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From Myrle Krantz <>
Subject Re: [DISCUSS] Git procedure and branching model
Date Wed, 30 Dec 2015 21:42:11 GMT
Hi all, Hi Greg,

With respect to adding committers, I've created a first draft proposal

All interested should feel free to discuss.  A new thread in @dev is one
way to conduct the discussion.  Another approach is to use the commenting
function in confluence.  Using the later, would keep the discussion close
to its content, and provide additional context for anyone reading the
document who wishes to understand how it evolved.

After reading the release-stabilization section of the SVN release process,
I like many aspects of it.  It's clear that it has been built out of a lot
of experience.  But I still don't see any advantage to using a STATUS file
over using the JIRA ticket.  If I use JIRA tickets with appropriately set
release flags, and well-formulated searches, they should cover the use
cases that the STATUS file seems to address, and more.    Using the SVN
process as a starting point, I've created a first draft proposal for the
FINERACT release process which replaces the STATUS file with JIRA tickets

I've also created a first draft proposal for release versioning, also based
on the SVN versioning, and on Markus' proposal.  You can find the
versioning proposal here:

I'm also considering adding confluence documents with more detailed
descriptions of what constitutes a critical bug, or a risky change.  If
anyone has input on these topics (or would like to start a document),
please speak up.

Please discuss and edit all three confluence documents.  They are not
mine.  They are ours.  Here they are listed again:

Greetings from little Lüxheim, Germany

*Myrle Krantz*
Solutions Architect
RɅĐɅЯ, The Mifos Initiative | Skype: |
<>  <>

On Tue, Dec 29, 2015 at 11:10 PM, Greg Stein <> wrote:

> On Tue, Dec 29, 2015 at 10:12 AM, Markus Geiss <>
> wrote:
> > Looks like attachments won't work, so let me try to explain in
> > words. ; o)
> >
> > We use the branch develop for ongoing new feature, enhancements,
> > and bug fixe development. Aside from really small changes
> > (like a typo), a developer/contributor creates a feature branch
> > for his development effort. Once he is done with his work, he
> > prepares and sends a Pull Request.
> >
> Alright... I think here is the disconnect. I'd suggest just not
> naming/labeling these people. Everybody is a "developer" and a
> "contributor", so using those terms is ambiguous.
> From our standpoint, we just see Pull Requests from those without commit
> rights.
> For those *with* commit rights, they are trusted to commit to the "develop"
> branch at-will. They are *also* trusted to do large-ish or questionable
> work on a branch first, and ask the community if they agree with that work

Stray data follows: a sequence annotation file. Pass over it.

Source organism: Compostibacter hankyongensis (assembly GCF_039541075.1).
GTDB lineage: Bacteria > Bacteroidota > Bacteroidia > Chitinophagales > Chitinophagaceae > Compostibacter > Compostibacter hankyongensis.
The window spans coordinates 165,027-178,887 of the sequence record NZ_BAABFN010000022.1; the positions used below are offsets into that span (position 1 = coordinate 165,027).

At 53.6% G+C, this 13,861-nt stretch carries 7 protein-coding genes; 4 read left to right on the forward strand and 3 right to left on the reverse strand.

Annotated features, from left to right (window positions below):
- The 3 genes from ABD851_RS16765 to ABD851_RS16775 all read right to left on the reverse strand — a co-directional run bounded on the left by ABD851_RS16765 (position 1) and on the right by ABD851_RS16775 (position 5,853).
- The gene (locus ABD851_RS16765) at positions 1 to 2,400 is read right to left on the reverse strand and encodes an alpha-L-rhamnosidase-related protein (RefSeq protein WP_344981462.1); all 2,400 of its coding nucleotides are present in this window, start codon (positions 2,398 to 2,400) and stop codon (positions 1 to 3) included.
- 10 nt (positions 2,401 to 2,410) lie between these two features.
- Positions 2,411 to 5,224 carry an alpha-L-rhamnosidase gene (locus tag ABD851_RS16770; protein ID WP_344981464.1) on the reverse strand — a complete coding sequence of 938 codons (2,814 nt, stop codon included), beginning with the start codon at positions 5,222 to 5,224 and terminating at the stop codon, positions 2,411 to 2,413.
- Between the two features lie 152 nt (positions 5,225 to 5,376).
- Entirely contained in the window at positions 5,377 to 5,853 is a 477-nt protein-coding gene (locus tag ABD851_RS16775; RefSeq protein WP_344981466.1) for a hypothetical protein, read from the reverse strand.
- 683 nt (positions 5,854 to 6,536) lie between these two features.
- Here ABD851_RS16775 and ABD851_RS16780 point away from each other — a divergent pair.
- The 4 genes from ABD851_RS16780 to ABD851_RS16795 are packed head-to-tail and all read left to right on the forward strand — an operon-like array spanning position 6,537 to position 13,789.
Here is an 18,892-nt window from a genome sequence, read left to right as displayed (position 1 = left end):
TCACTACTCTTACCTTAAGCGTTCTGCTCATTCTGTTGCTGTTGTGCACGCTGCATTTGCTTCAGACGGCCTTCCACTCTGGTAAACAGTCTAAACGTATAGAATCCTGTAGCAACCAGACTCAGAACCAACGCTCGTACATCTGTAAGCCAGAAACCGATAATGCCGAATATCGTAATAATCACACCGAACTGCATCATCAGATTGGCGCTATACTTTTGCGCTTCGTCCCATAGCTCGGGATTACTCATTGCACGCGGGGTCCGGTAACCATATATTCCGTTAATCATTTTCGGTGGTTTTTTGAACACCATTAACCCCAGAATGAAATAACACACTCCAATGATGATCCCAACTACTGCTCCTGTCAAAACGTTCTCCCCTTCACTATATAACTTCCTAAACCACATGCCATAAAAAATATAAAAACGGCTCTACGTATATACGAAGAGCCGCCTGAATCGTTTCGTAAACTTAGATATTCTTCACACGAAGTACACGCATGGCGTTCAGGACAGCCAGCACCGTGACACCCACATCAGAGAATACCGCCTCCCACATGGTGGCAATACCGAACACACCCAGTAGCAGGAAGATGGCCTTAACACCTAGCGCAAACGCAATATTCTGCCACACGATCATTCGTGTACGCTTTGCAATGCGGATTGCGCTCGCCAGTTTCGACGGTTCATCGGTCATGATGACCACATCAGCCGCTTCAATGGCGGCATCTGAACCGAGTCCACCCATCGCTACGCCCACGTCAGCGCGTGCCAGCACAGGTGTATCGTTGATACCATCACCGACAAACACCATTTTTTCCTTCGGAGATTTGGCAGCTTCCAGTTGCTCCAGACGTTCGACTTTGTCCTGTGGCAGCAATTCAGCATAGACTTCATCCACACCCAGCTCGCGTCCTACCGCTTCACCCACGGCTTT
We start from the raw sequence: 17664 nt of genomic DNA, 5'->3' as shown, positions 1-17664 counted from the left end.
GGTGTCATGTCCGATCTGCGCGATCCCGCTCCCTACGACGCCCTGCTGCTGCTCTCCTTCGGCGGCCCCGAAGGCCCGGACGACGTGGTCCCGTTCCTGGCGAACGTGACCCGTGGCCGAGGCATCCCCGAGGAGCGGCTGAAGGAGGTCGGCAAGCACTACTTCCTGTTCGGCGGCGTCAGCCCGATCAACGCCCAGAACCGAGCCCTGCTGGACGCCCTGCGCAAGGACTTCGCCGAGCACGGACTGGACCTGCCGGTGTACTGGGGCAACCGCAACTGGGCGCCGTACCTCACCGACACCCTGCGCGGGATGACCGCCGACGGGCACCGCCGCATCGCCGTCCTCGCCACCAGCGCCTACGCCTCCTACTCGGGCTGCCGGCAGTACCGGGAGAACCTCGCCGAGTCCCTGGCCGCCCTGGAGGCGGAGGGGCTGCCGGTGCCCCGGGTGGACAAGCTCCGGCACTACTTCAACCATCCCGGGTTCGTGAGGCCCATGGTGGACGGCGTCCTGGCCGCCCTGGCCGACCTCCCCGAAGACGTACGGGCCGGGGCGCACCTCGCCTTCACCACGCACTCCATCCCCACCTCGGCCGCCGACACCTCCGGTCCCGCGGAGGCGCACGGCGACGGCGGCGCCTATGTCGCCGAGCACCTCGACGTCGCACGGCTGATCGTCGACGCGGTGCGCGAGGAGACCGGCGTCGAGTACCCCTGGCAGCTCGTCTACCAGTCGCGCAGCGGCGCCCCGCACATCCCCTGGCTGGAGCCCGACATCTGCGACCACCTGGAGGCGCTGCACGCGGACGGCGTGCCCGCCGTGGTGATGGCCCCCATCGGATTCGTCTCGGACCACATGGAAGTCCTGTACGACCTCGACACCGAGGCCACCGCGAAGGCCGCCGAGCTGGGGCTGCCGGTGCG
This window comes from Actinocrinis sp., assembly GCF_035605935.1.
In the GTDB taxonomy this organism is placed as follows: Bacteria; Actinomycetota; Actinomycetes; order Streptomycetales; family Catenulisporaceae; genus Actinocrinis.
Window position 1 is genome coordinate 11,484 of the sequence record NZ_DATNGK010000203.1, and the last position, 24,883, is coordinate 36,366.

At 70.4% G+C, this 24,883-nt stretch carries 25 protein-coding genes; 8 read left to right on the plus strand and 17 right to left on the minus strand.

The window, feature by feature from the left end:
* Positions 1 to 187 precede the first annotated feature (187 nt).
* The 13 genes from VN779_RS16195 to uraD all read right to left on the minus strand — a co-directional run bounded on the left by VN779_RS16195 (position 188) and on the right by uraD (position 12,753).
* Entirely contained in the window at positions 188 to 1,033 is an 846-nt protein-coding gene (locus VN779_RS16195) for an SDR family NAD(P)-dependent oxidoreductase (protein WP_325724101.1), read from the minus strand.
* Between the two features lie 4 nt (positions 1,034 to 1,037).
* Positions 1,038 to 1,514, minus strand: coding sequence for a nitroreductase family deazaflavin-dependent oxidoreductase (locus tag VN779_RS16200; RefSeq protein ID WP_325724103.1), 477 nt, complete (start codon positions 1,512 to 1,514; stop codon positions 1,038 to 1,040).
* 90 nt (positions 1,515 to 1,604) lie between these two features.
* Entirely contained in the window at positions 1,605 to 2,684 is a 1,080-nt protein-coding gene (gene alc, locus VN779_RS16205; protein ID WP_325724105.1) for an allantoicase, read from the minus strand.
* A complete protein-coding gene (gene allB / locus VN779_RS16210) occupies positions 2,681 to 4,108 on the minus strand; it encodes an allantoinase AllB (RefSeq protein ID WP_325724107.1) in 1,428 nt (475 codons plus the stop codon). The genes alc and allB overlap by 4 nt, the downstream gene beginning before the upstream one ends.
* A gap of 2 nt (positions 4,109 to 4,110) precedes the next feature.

> for merging. They are also trusted to do large and approved feature work in
> an incremental fashion on the develop branch, if that doesn't interfere
> with its stability.
> IMO, people will be watching the develop branch, and its continuous
> integration / builds, and ignore all other branches. It is kind of natural
> human behavior. Thus, to get the most eyes, reviews, and testing: it should
> be done on the develop branch.
> > A committer is doing a review of the changes, and if necessary,
> > comments on the Pull Request suggestion some changes. Once the
> > Pull Request is in line with our code conventions, the committer
> > pulls this changes into the 'real' repo, is running a build to
> > assure tests won't fail, and commits them. No need for any
> > voting, he has earned the right to do so, and this is good.
> >
> Yup.
> Let's hope the Pull Requests are minimal ... make those people committers
> early and often :-) ... this *is* source control. They can't really hurt
> anything, hmm? Fix it forward, or roll it back.
> ... this should be a new thread: how does this community want to add new
> committers? It should be discussed "soon", so there is a known process for
> when somebody arrives.
> > If a release is to be made, the self-appointed Release Manager
> > creates a new branch from develop, named after the release, and
> > assures that all tests are running, all needed documentation is
> > in place, and the ASF policies are fulfilled. During this period,
> > the ongoing development can happen as described above, no need
> > to stop others on working for the project. During this phase, it
> > is feasible and sometimes needed to pull bug fixes, or additional
> > features from the develop branch into the release, that's fine.
> Agreed!
> Here is a sample of the STATUS file that I was talking about:
> That is a good process for cherry-picking changes into the release branch.
> Ignore the first half-dozen paragraphs about timing and whatnot, but this
> section gives a "how to" on a STATUS file:
> The Apache HTTP Server has a similar file:
> but it isn't as well-documented, thus my pointer to Subversion.
> >...
> Cheers,
> -g

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